Nice read. One thing that stood out to me was your claim that "Jetsons" AI (human level in 50-250 years, beyond later) was a riddiculous scenario. Perahps you can elaborate on why this scenario seems farfetched to you? (A lot of course hinges on the exact meaning of "human level".)
I think Holden's The Most Important Century sequence is probably the best reading here, with This Can't Go On being the post most directly responding to your question (but I think it'll make more sense if you read the whole thing.
(Really I think most of Lesswrong's corpus is aiming to answer this question, with many different posts tackling it from different directions. I don't know if there's a single post specifically arguing that Jetsons world is silly, but lots of posts pointing at different intuitions that feed into the question. Superintelligence FAQ is relevant. Tim Urban's The Artificial Intelligence Revolution is also relevant).
The two short answers are:
Also capable of doing AI research themselves. It would be incredibly strange if automating AI research didn't accelerate AI research.
Well, evolution did "stop" at human-level intelligence!
I would add that "human-level intelligence" is just a very specific level to be at. Cf. "bald-eagle-level carrying capacity"; on priors you wouldn't expect airplanes to exactly hit that narrow target out of the full range of physically possible carrying capacities.
This applies to the AI x-safety community as well.
I have noticed a lot of difficulties myself in trying to convey new arguments to others, and those arguments are clearly outside the community's Overton window.
In my case, I am not hesitant to reach out to people and have conversations. Like, if you are up for seriously listening, I am glad to have a call for an hour.
Two key bottlenecks seem to have been:
Most people are busily pursuing their own research or field-building projects.
They lack the bandwidth, patience or willingness to be disoriented about new arguments for a while, even if information value is high on a tiny prior probability of those arguments being true. Ie. when I say that these are arguments for why any (superficial) implementation of AGI-alignment would be impossible (to maintain over the long run).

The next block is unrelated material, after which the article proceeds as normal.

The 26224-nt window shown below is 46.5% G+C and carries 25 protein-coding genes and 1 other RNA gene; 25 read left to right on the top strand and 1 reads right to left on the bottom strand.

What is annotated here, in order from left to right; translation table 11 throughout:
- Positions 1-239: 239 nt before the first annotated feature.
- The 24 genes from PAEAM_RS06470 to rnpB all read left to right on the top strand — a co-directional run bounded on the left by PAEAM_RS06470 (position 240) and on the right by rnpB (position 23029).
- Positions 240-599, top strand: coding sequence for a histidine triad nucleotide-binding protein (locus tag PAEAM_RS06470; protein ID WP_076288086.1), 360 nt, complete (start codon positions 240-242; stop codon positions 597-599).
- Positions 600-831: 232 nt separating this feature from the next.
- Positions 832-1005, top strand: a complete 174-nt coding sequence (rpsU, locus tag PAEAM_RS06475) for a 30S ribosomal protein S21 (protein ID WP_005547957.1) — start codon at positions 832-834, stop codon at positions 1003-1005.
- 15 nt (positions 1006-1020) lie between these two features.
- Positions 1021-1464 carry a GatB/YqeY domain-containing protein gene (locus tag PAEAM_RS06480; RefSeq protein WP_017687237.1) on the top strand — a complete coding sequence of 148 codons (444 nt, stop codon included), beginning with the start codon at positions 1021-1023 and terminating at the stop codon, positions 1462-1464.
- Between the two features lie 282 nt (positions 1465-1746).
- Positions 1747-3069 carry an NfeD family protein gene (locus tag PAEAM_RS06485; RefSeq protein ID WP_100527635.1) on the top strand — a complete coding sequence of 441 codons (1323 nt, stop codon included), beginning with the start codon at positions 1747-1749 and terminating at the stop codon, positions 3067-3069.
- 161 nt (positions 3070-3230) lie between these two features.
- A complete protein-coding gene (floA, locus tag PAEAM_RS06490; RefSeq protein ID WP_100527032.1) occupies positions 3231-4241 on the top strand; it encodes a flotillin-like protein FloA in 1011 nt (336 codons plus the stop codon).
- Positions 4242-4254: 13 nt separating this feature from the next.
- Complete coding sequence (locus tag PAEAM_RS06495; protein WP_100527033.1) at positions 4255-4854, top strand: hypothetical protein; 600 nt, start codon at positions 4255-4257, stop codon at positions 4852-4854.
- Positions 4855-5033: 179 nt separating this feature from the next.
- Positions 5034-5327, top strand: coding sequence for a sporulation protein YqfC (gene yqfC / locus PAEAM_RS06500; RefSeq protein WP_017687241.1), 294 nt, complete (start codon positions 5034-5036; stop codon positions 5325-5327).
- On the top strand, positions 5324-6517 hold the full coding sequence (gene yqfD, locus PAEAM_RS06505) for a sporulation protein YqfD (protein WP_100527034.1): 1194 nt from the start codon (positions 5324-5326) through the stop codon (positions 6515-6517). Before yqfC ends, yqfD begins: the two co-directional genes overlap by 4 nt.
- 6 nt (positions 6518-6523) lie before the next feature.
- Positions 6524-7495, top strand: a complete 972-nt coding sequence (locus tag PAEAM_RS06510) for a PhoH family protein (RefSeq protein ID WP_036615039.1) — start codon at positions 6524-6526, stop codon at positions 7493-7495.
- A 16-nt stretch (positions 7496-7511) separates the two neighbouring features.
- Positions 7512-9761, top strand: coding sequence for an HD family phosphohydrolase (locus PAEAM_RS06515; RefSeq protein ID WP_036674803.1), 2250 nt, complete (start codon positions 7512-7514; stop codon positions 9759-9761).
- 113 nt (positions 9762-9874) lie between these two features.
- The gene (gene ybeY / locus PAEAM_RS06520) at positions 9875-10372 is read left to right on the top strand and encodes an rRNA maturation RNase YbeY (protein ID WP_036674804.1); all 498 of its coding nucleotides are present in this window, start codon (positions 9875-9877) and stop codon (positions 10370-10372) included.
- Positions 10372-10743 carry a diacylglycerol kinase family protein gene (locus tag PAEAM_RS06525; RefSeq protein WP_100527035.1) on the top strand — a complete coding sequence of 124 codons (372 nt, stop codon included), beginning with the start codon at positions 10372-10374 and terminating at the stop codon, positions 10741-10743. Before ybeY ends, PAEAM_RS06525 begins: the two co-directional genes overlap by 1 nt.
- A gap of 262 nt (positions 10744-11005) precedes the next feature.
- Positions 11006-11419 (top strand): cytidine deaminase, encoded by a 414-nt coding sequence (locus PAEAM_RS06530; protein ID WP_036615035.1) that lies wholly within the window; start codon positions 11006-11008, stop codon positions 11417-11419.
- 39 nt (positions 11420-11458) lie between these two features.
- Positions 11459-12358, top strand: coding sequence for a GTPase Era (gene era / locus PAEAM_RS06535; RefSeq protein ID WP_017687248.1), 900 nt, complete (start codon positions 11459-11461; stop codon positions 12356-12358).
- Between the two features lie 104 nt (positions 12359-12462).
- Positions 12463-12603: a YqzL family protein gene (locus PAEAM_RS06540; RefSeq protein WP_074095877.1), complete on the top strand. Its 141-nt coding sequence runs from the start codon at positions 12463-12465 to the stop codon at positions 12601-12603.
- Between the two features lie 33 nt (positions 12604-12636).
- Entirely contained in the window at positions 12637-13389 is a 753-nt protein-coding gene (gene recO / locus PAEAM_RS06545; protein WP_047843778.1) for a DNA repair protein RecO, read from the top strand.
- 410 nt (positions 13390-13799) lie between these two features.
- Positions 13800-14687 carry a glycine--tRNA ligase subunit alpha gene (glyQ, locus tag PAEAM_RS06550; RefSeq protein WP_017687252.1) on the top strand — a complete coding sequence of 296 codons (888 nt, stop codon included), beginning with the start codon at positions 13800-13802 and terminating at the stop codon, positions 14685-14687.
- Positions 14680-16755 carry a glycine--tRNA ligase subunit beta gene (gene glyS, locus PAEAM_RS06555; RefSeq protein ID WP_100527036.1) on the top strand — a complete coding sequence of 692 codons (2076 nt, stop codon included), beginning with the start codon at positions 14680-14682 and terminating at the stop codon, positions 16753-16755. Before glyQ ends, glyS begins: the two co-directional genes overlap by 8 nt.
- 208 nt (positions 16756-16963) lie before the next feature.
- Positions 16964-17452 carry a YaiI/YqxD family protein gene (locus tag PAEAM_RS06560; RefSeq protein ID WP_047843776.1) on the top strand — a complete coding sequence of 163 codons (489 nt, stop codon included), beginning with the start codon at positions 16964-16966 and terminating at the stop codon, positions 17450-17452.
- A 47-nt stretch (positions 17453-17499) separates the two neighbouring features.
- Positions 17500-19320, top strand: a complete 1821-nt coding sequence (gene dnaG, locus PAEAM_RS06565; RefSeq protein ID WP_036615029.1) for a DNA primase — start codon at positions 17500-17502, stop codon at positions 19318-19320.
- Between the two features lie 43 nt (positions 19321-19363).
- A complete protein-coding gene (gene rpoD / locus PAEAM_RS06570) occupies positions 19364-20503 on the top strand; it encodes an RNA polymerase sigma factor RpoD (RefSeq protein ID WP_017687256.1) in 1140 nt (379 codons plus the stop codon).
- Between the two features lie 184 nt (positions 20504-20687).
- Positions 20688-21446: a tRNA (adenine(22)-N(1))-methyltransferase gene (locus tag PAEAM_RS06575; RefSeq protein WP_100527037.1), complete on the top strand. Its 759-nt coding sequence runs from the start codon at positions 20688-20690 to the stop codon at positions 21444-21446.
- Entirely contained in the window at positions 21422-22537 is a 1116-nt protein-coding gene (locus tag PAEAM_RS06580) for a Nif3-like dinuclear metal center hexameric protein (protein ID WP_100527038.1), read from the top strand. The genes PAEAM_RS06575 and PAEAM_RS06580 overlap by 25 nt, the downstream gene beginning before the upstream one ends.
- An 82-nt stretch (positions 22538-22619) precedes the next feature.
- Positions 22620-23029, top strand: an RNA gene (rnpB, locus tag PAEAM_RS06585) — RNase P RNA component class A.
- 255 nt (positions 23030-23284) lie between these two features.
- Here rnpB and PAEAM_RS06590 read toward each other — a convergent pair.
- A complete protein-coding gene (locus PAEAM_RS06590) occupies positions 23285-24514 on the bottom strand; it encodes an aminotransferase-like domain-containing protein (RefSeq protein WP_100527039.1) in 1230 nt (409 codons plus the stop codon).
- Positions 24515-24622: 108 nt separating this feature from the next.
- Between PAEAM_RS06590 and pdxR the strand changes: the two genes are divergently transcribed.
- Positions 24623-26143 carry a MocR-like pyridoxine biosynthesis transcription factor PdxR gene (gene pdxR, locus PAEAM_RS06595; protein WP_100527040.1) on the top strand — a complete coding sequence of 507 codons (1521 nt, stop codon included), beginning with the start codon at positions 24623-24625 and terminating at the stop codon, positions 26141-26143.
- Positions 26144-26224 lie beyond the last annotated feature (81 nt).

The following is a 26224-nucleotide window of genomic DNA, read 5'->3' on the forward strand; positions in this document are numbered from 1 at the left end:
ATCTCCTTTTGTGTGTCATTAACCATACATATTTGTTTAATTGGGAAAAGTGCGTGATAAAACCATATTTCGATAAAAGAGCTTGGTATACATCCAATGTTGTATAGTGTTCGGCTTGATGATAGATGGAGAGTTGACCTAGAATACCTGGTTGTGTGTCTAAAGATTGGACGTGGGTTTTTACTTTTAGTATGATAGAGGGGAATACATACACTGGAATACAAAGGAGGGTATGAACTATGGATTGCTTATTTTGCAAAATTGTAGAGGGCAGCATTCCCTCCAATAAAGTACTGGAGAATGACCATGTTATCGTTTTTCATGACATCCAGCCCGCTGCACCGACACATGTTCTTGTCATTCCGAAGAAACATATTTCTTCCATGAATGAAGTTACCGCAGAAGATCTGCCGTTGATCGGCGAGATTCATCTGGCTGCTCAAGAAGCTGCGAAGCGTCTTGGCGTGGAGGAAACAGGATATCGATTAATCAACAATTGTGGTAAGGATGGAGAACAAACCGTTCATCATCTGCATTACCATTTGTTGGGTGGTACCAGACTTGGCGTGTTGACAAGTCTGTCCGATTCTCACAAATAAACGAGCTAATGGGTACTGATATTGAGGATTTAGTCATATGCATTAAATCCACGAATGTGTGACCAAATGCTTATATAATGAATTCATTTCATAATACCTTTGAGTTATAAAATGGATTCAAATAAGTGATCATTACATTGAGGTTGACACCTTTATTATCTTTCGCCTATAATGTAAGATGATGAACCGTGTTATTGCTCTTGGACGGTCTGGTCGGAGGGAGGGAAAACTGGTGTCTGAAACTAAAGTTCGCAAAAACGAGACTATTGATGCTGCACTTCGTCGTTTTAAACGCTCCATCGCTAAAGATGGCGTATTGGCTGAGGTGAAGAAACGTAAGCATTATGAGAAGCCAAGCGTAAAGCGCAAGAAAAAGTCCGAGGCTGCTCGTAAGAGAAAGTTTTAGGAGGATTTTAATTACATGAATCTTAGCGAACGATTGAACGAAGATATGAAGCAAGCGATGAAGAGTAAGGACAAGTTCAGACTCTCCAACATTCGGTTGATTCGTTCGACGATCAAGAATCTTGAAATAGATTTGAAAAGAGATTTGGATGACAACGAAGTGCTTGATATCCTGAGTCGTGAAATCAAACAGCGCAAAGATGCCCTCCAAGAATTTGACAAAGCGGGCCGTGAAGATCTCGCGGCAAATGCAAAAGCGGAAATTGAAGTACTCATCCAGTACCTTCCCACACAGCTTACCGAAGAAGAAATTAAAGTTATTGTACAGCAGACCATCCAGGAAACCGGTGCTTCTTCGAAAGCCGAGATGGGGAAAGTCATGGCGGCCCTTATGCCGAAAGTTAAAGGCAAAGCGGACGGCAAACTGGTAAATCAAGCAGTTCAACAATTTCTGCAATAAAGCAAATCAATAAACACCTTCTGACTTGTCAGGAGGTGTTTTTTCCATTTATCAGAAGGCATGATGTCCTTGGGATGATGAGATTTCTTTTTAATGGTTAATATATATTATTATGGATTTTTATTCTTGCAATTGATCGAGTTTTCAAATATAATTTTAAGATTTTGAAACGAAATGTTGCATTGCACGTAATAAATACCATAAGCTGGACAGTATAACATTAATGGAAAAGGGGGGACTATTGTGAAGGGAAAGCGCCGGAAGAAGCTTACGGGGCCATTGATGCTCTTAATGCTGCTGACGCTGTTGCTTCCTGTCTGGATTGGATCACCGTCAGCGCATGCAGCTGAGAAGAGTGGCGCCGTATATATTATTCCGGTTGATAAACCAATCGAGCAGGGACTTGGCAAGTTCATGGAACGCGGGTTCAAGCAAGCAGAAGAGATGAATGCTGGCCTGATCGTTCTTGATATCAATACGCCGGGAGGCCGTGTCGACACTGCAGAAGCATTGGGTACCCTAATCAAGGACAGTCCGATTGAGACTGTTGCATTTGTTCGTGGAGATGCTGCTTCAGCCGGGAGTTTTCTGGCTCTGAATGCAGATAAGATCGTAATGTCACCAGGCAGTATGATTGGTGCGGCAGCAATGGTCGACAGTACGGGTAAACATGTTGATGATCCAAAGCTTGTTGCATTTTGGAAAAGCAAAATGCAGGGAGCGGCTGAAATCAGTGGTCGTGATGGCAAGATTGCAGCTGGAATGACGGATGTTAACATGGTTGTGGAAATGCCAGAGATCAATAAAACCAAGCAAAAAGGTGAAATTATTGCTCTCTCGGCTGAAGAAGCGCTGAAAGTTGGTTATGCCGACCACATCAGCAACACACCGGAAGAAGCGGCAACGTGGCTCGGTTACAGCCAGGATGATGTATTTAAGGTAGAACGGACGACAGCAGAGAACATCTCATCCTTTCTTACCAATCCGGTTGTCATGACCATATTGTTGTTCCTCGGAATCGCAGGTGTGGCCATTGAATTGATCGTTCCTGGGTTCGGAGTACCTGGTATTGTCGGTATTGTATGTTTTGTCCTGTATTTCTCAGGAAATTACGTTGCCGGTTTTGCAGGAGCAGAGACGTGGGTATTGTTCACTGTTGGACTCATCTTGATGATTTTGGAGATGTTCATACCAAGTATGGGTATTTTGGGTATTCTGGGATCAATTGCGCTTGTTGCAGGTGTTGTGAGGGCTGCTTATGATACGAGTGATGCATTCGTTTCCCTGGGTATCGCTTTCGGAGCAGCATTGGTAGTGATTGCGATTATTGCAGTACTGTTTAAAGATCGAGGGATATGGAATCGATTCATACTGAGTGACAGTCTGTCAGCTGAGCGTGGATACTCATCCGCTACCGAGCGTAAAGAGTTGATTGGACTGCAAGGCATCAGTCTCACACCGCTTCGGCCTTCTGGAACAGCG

In my one-on-one calls so far, researchers almost immediately clicked the terms and arguments I mentioned into their existing conceptual frameworks of alignment. Which I get, because those researchers incline toward and trained themselves to think like theoretical physicists, mathematicians or software engineers – not like linguistic anthropologists.
But the inferential gap is large, and I cannot convey how large without first conveying the arguments. People like to hold on to their own opinions and intuitions, or onto their general-not-specifically-informed skepticism, particularly when they are feeling disoriented and uncomfortable.
So I need to take >5x more time preempting and clearing up people's common misinterpretations and the unsound premises of their quick-snap-response questions than if my conversation partners just tried listening from a beginner's mind.
@Rob, I think you are right about us needing be straight about why we think certain arguments are important. However, in my case that is not a bottleneck to sharing information. The bottlenecks are around people spending little time to listen to and consider mentioned arguments step-by-step, in a way where they leave open the possibility that they are not yet interpreting the terms and arguments as meant.